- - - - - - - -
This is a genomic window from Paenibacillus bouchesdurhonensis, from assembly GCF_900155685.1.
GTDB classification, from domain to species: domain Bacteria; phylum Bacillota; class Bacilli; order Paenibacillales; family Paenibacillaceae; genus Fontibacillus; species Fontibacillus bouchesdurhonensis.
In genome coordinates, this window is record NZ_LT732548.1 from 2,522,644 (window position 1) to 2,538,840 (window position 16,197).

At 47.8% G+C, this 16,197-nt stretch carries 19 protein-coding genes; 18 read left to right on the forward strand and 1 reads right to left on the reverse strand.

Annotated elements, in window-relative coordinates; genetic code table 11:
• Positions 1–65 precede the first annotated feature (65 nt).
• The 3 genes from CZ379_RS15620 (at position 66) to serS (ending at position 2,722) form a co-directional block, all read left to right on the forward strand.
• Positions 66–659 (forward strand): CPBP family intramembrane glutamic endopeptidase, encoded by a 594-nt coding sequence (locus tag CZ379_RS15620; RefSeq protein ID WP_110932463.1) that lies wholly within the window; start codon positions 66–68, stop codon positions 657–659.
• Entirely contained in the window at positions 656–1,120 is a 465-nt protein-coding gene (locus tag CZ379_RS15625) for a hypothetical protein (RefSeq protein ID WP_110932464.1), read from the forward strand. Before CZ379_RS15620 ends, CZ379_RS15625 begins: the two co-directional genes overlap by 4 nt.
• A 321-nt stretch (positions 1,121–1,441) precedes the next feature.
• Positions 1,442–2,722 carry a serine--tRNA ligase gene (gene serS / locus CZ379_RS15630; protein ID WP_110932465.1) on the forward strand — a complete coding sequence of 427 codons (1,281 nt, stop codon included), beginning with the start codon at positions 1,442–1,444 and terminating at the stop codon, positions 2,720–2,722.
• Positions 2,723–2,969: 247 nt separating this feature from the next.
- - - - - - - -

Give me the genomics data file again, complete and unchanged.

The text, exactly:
This is a genomic window from Paenibacillus bouchesdurhonensis, from assembly GCF_900155685.1.
GTDB classification, from domain to species: domain Bacteria; phylum Bacillota; class Bacilli; order Paenibacillales; family Paenibacillaceae; genus Fontibacillus; species Fontibacillus bouchesdurhonensis.
In genome coordinates, this window is record NZ_LT732548.1 from 2,522,644 (window position 1) to 2,538,840 (window position 16,197).

At 47.8% G+C, this 16,197-nt stretch carries 19 protein-coding genes; 18 read left to right on the forward strand and 1 reads right to left on the reverse strand.

Annotated elements, in window-relative coordinates; genetic code table 11:
• Positions 1–65 precede the first annotated feature (65 nt).
• The 3 genes from CZ379_RS15620 (at position 66) to serS (ending at position 2,722) form a co-directional block, all read left to right on the forward strand.
• Positions 66–659 (forward strand): CPBP family intramembrane glutamic endopeptidase, encoded by a 594-nt coding sequence (locus tag CZ379_RS15620; RefSeq protein ID WP_110932463.1) that lies wholly within the window; start codon positions 66–68, stop codon positions 657–659.
• Entirely contained in the window at positions 656–1,120 is a 465-nt protein-coding gene (locus tag CZ379_RS15625) for a hypothetical protein (RefSeq protein ID WP_110932464.1), read from the forward strand. Before CZ379_RS15620 ends, CZ379_RS15625 begins: the two co-directional genes overlap by 4 nt.
• A 321-nt stretch (positions 1,121–1,441) precedes the next feature.
• Positions 1,442–2,722 carry a serine--tRNA ligase gene (gene serS / locus CZ379_RS15630; protein ID WP_110932465.1) on the forward strand — a complete coding sequence of 427 codons (1,281 nt, stop codon included), beginning with the start codon at positions 1,442–1,444 and terminating at the stop codon, positions 2,720–2,722.
• Positions 2,723–2,969: 247 nt separating this feature from the next.